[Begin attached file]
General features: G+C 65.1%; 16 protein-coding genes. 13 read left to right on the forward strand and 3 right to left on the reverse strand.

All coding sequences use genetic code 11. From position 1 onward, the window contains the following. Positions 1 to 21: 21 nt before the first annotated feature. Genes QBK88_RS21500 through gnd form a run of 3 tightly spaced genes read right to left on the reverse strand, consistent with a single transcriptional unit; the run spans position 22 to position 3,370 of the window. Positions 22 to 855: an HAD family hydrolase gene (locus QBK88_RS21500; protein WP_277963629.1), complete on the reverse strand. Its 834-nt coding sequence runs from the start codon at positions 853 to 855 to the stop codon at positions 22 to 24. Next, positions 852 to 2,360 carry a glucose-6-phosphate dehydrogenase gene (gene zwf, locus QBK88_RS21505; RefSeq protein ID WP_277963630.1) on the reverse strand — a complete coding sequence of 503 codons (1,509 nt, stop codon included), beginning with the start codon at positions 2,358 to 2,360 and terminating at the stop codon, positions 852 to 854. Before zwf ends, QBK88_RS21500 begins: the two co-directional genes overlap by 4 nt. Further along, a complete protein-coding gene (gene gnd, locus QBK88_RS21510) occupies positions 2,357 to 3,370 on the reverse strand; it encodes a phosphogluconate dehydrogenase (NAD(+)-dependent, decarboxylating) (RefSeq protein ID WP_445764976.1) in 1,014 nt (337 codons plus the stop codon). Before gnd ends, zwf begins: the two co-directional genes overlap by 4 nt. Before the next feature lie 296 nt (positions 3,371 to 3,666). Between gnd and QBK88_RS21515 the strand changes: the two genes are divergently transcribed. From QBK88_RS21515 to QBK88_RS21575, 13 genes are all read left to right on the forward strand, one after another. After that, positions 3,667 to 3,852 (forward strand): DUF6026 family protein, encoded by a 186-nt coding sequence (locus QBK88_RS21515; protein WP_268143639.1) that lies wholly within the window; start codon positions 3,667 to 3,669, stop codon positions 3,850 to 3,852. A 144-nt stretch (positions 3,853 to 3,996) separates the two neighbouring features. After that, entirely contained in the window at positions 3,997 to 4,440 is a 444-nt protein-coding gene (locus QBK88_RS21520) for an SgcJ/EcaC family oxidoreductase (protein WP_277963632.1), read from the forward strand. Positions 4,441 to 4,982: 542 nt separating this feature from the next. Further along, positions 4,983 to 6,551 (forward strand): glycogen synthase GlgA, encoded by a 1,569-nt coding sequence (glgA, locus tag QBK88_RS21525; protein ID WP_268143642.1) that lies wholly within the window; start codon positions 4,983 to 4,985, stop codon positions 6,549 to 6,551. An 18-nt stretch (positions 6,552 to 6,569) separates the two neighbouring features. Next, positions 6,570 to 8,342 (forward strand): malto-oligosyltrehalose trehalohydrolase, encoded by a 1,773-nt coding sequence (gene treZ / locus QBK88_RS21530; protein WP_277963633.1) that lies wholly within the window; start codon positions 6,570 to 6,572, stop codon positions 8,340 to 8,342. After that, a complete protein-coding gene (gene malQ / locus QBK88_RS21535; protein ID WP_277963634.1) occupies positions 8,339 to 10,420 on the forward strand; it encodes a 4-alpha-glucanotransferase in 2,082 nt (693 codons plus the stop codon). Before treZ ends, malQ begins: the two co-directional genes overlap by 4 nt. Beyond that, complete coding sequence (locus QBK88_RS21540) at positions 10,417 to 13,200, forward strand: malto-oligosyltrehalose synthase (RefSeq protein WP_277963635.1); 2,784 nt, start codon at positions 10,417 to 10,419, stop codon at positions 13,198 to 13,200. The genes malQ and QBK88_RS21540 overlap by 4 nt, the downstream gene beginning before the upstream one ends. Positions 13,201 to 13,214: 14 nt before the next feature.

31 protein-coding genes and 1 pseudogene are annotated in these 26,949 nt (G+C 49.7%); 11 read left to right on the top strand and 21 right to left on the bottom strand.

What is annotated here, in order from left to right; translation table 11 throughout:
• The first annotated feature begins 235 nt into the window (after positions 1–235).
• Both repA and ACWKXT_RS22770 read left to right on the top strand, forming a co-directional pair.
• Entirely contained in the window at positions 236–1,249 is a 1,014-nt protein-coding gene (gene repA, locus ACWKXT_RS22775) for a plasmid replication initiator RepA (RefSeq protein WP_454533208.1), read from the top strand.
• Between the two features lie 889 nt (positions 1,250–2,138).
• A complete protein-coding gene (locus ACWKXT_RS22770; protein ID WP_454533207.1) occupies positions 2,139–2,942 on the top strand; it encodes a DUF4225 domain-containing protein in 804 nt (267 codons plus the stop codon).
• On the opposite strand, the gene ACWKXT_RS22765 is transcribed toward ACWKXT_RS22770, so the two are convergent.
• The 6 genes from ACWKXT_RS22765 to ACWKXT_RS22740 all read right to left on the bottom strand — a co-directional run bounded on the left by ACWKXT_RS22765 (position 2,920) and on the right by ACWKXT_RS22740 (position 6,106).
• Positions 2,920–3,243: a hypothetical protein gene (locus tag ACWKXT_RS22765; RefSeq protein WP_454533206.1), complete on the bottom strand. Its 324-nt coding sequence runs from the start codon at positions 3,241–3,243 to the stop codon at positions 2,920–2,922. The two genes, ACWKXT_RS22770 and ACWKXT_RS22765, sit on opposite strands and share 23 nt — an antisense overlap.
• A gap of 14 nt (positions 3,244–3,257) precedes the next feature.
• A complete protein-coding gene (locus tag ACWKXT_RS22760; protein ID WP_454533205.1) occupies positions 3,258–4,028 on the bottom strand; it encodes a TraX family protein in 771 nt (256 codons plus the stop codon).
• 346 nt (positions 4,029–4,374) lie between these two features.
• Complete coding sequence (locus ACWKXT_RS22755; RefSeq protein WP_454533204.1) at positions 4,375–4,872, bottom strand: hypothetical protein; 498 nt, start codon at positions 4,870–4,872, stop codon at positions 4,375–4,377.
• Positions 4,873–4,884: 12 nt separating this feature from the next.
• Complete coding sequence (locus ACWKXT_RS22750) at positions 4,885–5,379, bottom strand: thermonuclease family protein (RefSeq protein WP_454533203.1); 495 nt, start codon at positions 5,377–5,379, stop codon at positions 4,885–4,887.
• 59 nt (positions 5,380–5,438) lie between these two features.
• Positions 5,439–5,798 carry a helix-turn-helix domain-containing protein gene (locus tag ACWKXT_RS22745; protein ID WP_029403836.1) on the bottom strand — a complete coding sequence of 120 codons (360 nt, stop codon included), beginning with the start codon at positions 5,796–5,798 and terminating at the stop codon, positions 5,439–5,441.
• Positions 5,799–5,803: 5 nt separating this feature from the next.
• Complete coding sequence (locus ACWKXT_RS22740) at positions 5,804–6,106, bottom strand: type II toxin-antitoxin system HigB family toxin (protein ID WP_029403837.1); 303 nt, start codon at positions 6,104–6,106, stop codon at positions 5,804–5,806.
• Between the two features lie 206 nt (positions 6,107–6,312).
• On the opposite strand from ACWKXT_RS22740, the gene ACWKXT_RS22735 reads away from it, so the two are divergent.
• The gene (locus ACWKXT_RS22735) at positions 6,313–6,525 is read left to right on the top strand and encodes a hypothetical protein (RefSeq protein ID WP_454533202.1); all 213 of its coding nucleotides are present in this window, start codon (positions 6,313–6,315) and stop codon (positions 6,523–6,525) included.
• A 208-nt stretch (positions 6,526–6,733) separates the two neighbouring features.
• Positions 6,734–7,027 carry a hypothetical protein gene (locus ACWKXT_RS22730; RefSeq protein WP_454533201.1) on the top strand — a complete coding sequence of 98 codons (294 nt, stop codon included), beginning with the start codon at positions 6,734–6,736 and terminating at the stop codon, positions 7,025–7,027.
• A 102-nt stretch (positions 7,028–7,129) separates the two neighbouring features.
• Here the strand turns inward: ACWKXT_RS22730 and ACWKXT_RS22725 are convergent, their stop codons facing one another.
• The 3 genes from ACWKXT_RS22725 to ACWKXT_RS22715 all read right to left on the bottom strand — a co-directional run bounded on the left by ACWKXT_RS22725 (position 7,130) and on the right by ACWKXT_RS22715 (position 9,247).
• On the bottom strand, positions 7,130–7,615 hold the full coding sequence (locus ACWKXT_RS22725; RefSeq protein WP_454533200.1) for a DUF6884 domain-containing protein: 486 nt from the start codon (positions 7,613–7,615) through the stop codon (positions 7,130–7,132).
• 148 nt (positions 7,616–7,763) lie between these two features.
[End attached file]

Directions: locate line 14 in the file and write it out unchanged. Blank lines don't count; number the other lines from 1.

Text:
• A complete protein-coding gene (locus tag ACWKXT_RS22760; protein ID WP_454533205.1) occupies positions 3,258–4,028 on the bottom strand; it encodes a TraX family protein in 771 nt (256 codons plus the stop codon).